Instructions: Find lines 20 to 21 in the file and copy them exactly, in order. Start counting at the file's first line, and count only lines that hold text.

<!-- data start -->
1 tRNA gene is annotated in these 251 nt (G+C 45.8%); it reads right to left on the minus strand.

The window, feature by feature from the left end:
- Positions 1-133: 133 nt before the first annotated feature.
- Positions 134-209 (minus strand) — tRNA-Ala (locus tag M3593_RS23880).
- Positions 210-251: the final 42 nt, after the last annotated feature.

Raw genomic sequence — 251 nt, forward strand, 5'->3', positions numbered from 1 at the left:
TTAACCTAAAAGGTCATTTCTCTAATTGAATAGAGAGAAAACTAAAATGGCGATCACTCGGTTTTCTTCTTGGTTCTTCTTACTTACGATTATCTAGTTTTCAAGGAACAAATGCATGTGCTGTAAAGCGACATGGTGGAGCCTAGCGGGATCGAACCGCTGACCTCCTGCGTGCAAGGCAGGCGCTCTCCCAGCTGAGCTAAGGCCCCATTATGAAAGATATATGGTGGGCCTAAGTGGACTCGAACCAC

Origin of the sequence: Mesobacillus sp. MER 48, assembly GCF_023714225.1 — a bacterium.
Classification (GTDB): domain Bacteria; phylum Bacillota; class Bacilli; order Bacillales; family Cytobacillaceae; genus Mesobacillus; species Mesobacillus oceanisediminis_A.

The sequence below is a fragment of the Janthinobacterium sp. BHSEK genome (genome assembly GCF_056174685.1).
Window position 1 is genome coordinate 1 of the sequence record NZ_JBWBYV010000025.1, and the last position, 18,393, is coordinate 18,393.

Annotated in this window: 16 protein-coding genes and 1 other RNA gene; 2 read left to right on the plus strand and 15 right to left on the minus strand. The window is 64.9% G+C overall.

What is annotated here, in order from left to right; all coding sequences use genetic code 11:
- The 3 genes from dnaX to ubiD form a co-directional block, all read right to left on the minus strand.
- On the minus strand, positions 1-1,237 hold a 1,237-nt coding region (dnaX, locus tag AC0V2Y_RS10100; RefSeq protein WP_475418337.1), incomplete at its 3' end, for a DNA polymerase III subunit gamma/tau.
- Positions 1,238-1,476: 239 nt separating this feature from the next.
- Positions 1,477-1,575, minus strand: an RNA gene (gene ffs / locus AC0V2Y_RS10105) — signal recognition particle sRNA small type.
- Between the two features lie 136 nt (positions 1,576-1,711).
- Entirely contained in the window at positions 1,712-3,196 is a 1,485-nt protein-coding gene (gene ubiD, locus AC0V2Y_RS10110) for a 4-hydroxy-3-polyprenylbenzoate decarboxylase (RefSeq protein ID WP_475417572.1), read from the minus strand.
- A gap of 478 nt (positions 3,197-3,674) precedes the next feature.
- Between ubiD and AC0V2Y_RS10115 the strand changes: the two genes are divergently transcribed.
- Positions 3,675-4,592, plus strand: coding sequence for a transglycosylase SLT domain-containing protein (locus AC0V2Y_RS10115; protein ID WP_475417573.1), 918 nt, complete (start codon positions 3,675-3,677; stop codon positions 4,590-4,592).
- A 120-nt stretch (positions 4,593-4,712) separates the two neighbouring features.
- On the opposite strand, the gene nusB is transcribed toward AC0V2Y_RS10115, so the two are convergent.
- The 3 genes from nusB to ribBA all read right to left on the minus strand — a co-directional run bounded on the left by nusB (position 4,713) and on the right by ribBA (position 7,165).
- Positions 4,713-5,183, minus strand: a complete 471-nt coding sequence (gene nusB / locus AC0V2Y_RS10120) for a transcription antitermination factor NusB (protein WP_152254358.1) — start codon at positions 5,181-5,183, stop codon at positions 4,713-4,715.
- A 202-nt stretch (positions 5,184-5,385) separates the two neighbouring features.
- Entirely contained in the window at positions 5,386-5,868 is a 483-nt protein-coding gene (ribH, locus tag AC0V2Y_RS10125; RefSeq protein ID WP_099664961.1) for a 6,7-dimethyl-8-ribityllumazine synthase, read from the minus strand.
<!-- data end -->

- A gap of 478 nt (positions 3,197-3,674) precedes the next feature.
- Between ubiD and AC0V2Y_RS10115 the strand changes: the two genes are divergently transcribed.